Civilian Surge Goes On Despite Afghan Bombing
STEVE INSKEEP, host:
It's MORNING EDITION from NPR News. Happy New Year. I'm Steve Inskeep.
We're learning more about this week's suicide bombing in Eastern Afghanistan. According to the Associated Press and other news sources, the bomber was being courted as a potential informant. He was invited to the American base, showed up wearing an Afghan army uniform and then blew himself up, a bombing that killed seven CIA agents and came at a time when the Americans are beefing up both their military and civilian presence in the country. To talk about the effects of this attack, we turn to John Dempsey. He is head of the office of the U.S. Institute of Peace in Kabul. We've reached him on this New Year's Day in London. Welcome to the program, Sir.
Mr. JOHN DEMPSEY (Head, Office of the U.S. Institute of Peace, Kabul): Thanks for having me on.
INSKEEP: What effects do you think this bombing is likely to have?
Mr. DEMPSEY: Well, I mean, certainly it's troubling news, to have this occur right now, but I don't think it's going to have major repercussions for the U.S. effort in Afghanistan, given the increased attention in the civilian surge that we've all been hearing about for sometime, that's going to go forward. There is no question. But certainly, having something like this happen, is going to be problematic.
INSKEEP: Well, I suppose there are short-term effects to an attack like this which is simply the tragedy of the loss of life and also the loss of experience in intelligence of some key CIA officers, but there is also the somewhat longer term effects of how it is perceived by people, how it changes people's perceptions? What can an attack like this do in making people think about the situation in Afghanistan?
Mr. DEMPSEY: Well, I mean, I think you raise a good point. And there have been problems trying to attract people to come to Afghanistan, to work in an environment that's unstable, potentially unsafe. And having something like this happen is going to probably make some people rethink whether the risk is worth actually coming out to do this type of work.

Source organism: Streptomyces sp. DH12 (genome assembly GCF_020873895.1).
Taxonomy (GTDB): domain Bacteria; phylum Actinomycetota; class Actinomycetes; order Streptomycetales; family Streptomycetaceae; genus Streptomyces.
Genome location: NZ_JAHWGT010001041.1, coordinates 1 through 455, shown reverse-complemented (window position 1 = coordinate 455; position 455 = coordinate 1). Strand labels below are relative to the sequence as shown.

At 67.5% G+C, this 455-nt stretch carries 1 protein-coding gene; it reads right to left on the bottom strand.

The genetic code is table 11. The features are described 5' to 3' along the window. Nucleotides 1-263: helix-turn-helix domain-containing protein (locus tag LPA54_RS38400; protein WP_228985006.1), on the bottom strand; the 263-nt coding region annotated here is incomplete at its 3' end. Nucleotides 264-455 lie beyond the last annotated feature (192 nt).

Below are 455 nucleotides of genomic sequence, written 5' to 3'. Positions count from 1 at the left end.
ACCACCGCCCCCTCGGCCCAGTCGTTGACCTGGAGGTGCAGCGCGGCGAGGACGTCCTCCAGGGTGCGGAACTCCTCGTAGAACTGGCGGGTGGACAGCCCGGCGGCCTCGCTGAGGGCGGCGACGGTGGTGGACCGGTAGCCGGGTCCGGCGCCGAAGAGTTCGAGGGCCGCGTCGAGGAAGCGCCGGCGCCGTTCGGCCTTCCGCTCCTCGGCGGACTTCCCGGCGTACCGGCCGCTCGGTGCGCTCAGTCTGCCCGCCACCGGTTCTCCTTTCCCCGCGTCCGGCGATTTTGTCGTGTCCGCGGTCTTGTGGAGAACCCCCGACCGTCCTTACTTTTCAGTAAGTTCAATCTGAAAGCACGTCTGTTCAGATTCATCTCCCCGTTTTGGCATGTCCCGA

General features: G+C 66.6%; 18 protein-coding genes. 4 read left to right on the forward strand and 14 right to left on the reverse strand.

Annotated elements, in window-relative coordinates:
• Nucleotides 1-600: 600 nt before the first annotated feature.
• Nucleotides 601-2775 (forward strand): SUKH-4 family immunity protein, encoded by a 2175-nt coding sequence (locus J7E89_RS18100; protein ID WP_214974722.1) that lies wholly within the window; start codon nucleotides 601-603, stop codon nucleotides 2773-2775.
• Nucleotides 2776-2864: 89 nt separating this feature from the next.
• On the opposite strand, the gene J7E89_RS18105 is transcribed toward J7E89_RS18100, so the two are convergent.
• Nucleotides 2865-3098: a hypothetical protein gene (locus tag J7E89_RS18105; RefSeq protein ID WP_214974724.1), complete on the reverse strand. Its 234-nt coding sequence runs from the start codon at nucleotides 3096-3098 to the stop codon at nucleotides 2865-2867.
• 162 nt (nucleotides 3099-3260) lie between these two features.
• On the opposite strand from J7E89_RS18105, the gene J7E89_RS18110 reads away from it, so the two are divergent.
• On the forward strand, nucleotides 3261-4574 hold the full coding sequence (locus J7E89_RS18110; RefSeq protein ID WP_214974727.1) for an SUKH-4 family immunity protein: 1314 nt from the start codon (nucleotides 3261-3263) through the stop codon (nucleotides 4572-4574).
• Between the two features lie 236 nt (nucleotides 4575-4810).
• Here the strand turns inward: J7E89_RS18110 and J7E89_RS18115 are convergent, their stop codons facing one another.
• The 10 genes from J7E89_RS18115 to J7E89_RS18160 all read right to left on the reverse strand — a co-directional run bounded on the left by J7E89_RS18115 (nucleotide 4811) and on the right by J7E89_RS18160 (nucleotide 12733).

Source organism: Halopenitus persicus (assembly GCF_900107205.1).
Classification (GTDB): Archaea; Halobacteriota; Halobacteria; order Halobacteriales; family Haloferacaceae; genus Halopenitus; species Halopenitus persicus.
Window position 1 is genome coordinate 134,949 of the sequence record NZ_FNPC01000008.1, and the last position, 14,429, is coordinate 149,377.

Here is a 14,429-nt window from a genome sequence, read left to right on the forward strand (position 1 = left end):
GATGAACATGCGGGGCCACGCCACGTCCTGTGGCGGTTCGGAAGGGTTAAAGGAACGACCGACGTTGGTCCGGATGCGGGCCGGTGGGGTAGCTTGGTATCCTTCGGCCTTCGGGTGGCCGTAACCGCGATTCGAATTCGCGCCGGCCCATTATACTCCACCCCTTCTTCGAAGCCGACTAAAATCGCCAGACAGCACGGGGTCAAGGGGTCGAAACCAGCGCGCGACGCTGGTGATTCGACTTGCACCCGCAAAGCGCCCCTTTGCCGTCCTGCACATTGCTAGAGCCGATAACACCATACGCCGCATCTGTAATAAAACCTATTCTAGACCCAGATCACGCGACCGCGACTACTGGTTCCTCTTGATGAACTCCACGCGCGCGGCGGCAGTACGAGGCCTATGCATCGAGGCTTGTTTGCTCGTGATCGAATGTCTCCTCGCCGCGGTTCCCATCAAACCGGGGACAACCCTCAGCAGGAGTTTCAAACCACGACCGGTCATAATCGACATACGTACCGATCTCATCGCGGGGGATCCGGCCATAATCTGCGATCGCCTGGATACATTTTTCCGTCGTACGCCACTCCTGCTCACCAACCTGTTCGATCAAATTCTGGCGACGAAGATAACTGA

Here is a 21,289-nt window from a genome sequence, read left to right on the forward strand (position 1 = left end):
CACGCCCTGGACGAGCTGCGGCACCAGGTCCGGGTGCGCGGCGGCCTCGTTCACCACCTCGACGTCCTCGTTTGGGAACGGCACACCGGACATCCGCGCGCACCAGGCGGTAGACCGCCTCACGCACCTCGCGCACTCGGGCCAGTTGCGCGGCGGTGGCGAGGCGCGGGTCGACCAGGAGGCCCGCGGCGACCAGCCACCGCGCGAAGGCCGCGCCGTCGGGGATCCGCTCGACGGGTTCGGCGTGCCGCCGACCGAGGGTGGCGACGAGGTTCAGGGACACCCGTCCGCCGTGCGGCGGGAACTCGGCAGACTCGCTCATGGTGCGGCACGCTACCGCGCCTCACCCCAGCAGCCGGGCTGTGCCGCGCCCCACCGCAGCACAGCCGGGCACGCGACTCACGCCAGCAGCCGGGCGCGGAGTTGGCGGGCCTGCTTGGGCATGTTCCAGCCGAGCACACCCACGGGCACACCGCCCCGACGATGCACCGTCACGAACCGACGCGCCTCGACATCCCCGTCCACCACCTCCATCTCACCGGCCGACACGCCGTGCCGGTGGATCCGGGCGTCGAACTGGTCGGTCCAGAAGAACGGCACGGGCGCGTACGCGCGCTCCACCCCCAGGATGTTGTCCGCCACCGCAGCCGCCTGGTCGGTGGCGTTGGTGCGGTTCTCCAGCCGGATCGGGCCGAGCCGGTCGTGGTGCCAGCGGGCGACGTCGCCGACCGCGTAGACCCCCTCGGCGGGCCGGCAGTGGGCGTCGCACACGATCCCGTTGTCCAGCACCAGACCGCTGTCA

INSKEEP: Now, one reason we wanted to call you is because, although this base was used by the CIA, CIA officers were targeted - it was also used by civilians who are part of the so-called provincial reconstruction team, who were in one of the roughest parts of the country, trying to do some work. What do those teams do?
Mr. DEMPSEY: Well, there are provincial reconstruction teams throughout Afghanistan, not only in some of the more unsafe areas, and essentially what they do is go out and provide development assistance to Afghans in the respective areas of the country. And they are attached to military bases, which has raised a number of questions, since the whole PRT concept started about five or six years ago, with people asking, is it worth having the military being involved in these types of endeavors? And some Afghans, I think, are questioning whether or not the whole PRT concept is actually worthwhile. And some look at them with skepticism, saying having the military involved in development work is blurring the line between fighting a war and trying to reconstruct a country.
INSKEEP: You're saying that people in Afghanistan find it confusing to have Americans coming off the same fortified base and some of them bring guns and are killing people and others bring money and are trying to fix things.
Mr. DEMPSEY: Well, exactly. That's the tension that's existed since the PRT concept started. It's something we've been grappling with, and what happened this week in Khost province is certainly not going to help relieve that tension by any means.
INSKEEP: Mr. Dempsey, I want to broaden beyond Khost and look at the whole country over the next several months, as more and more U.S. troops are coming into the country as hoped, at least, that more civilians will come as well. What are one or two things that those civilians could do that would quickly make a difference in Afghanistan?
Mr. DEMPSEY: Well, it really depends which part of the country we're talking about. But I think there are a couple of universal principles that can guide how the U.S. civilian increase is going to make a positive impact. And those things include getting out and talking to communities. If the civilian increase leads to people coming into PRTs or other types of Western bases where they are not allowed interact with the Afghan communities in which they are working for security reasons, the incident that happened in Khost is not going to do anything to increase people's ability to get out and about - and interact with communities in which they are working.
INSKEEP: John Dempsey heads the office of the U.S. Institute of Peace in Kabul. Thanks very much.
Mr. DEMPSEY: Thanks for having me.
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